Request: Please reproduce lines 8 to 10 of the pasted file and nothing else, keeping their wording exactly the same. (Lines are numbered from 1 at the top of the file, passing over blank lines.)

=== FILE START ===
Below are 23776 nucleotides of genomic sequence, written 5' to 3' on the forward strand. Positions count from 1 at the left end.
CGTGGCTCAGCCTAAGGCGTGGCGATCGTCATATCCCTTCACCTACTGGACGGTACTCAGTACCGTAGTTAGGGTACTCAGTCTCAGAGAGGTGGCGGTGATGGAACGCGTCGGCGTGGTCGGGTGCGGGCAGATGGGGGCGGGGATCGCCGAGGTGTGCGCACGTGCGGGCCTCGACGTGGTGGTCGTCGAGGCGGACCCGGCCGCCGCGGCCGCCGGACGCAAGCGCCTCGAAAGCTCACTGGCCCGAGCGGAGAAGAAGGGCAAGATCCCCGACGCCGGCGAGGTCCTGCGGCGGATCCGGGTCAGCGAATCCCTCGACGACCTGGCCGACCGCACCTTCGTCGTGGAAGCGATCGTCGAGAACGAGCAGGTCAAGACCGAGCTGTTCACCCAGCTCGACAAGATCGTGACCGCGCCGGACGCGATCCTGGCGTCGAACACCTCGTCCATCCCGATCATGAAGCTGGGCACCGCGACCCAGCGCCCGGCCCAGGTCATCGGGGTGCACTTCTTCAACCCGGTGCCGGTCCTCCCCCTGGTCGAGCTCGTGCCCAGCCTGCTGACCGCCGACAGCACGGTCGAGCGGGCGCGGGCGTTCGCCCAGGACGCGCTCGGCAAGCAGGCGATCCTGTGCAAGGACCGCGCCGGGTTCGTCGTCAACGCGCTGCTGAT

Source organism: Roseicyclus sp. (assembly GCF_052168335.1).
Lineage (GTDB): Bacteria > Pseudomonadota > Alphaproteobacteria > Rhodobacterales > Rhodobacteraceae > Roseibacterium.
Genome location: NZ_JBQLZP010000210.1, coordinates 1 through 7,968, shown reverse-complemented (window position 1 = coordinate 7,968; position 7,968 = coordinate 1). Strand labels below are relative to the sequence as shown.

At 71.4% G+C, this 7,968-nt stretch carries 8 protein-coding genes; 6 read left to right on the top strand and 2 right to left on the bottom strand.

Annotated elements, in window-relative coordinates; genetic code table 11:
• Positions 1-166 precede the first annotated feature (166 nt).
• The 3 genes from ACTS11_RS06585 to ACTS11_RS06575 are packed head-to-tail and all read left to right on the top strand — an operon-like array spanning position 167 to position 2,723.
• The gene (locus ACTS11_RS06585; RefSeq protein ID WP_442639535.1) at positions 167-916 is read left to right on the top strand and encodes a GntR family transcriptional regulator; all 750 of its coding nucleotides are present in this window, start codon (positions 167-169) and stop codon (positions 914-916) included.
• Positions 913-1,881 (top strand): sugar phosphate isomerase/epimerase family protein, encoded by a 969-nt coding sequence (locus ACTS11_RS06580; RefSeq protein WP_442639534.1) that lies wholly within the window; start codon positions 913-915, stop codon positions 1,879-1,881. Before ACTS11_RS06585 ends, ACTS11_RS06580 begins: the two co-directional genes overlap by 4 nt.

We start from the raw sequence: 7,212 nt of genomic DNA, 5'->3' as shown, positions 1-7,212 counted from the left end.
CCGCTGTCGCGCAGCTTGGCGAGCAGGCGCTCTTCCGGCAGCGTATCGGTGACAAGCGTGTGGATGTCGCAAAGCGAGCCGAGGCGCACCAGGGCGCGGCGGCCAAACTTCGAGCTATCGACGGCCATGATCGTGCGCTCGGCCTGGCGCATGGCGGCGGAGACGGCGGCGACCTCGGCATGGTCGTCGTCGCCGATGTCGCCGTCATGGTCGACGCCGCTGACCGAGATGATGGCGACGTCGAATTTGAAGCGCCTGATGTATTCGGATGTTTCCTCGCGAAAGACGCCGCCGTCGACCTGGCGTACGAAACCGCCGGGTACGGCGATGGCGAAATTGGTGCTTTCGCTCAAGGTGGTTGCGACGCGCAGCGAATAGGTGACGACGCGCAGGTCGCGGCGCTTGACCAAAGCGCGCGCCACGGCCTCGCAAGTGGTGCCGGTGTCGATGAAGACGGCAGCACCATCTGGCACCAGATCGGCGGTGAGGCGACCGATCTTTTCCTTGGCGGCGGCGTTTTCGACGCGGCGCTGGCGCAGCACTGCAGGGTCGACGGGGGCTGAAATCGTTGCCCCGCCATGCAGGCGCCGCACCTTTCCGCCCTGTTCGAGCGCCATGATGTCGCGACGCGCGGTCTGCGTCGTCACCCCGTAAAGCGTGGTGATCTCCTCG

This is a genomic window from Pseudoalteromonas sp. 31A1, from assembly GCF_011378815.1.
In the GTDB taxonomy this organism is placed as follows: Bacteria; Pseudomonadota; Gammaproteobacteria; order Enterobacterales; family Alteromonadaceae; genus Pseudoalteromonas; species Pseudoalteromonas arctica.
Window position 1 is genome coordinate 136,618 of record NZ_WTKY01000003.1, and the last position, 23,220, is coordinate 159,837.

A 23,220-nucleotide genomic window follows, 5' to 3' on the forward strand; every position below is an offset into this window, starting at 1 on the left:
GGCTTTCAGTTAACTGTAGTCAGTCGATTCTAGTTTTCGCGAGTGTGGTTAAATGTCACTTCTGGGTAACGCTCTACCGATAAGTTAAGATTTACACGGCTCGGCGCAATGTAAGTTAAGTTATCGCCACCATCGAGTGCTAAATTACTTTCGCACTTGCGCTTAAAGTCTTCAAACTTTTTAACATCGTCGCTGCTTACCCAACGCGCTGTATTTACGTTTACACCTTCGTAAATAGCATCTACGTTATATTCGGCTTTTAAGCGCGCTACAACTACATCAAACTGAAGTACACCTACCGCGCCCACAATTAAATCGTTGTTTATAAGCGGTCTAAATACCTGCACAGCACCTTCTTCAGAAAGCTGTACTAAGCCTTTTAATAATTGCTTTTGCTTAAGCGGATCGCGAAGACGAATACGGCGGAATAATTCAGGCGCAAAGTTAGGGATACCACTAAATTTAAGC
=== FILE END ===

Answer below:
• Positions 1-166 precede the first annotated feature (166 nt).
• The 3 genes from ACTS11_RS06585 to ACTS11_RS06575 are packed head-to-tail and all read left to right on the top strand — an operon-like array spanning position 167 to position 2,723.
• The gene (locus ACTS11_RS06585; RefSeq protein ID WP_442639535.1) at positions 167-916 is read left to right on the top strand and encodes a GntR family transcriptional regulator; all 750 of its coding nucleotides are present in this window, start codon (positions 167-169) and stop codon (positions 914-916) included.